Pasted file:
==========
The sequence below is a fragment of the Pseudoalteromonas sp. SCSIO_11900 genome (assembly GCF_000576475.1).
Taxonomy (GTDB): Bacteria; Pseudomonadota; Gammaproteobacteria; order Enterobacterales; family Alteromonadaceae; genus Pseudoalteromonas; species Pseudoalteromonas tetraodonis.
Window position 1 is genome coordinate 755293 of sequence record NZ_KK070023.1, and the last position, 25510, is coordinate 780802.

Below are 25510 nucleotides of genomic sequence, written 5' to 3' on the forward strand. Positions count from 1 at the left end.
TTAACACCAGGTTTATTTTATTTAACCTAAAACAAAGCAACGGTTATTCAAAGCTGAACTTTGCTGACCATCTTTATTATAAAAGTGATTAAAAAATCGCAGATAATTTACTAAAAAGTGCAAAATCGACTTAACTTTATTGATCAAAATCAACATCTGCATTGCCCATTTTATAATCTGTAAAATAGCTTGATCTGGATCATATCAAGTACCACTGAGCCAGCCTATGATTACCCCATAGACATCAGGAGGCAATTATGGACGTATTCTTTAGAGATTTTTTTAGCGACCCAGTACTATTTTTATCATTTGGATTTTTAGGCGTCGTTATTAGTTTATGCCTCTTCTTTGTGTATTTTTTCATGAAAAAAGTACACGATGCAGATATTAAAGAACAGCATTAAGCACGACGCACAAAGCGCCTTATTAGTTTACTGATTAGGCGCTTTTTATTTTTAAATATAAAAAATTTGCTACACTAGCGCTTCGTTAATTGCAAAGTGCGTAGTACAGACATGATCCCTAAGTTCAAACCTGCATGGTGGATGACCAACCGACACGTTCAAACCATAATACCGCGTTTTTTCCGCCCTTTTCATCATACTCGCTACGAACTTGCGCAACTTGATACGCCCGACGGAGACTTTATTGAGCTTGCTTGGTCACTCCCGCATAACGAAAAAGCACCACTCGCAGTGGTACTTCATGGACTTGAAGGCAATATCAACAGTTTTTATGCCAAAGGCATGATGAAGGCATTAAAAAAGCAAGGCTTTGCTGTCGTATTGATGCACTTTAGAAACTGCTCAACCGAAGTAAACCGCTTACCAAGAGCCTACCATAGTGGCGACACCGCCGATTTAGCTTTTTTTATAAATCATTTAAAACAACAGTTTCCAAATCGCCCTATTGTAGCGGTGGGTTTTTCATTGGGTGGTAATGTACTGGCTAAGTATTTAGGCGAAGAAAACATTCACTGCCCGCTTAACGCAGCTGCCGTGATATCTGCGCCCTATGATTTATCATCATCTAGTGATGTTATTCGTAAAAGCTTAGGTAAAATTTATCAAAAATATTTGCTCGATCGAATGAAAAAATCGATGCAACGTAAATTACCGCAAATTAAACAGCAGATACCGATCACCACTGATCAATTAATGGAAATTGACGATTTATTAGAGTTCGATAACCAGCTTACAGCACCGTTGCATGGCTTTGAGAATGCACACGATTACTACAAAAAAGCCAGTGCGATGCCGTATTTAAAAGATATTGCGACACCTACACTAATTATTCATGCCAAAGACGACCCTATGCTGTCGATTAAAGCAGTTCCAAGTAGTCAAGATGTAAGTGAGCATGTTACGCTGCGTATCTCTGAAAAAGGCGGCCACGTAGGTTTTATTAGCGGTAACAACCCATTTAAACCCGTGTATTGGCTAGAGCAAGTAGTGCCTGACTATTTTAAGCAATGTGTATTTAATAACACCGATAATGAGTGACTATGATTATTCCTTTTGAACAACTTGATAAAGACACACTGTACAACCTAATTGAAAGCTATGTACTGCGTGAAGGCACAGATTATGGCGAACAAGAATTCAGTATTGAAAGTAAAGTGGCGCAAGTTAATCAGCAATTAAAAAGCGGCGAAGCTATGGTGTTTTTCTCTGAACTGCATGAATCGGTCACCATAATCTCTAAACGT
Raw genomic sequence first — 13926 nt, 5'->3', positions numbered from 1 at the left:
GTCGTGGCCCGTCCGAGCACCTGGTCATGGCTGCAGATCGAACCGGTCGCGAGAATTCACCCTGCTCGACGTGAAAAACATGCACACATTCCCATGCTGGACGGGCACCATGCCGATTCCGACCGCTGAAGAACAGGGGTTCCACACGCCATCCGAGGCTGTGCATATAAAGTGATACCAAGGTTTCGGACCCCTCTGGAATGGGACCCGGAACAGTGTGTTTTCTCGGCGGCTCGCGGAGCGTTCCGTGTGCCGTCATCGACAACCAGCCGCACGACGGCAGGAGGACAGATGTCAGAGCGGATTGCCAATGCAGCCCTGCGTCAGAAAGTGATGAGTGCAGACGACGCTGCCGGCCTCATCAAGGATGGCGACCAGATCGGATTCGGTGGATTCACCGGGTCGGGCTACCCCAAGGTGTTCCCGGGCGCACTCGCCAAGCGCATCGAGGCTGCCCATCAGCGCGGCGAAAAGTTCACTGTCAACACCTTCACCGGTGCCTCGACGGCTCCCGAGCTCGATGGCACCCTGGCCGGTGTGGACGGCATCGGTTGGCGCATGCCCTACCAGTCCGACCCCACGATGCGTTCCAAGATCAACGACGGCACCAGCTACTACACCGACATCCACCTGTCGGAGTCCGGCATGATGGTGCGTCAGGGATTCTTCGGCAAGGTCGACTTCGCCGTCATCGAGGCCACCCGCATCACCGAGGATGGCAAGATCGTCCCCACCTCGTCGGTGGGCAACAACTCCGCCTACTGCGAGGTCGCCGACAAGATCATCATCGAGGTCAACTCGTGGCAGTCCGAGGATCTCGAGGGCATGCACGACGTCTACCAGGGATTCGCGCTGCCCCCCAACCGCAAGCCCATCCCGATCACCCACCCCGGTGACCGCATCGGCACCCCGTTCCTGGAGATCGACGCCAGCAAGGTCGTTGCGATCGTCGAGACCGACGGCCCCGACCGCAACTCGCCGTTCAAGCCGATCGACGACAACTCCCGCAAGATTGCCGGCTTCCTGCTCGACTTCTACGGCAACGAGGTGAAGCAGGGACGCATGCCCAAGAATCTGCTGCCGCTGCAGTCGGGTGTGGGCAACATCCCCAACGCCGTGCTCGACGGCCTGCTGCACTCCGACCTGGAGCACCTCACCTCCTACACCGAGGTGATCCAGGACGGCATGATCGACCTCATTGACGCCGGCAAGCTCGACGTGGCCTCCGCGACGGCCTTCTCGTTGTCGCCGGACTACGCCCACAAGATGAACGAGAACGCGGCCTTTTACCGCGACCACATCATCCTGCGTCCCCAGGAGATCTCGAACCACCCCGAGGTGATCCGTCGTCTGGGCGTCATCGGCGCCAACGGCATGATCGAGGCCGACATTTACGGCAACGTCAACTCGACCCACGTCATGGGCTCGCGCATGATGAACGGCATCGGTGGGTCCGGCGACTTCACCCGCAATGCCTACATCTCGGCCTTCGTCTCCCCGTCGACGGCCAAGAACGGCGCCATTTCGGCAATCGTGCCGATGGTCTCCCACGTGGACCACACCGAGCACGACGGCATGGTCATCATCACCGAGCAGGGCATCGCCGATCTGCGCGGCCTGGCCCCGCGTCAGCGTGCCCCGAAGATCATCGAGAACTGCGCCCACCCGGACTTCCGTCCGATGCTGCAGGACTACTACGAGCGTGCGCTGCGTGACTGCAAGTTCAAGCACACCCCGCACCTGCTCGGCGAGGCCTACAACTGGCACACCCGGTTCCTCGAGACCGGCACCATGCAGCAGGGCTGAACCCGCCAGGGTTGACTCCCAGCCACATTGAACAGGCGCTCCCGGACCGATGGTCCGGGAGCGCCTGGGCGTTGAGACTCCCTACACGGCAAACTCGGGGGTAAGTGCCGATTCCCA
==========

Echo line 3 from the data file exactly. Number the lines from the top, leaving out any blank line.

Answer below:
Window position 1 is genome coordinate 755293 of sequence record NZ_KK070023.1, and the last position, 25510, is coordinate 780802.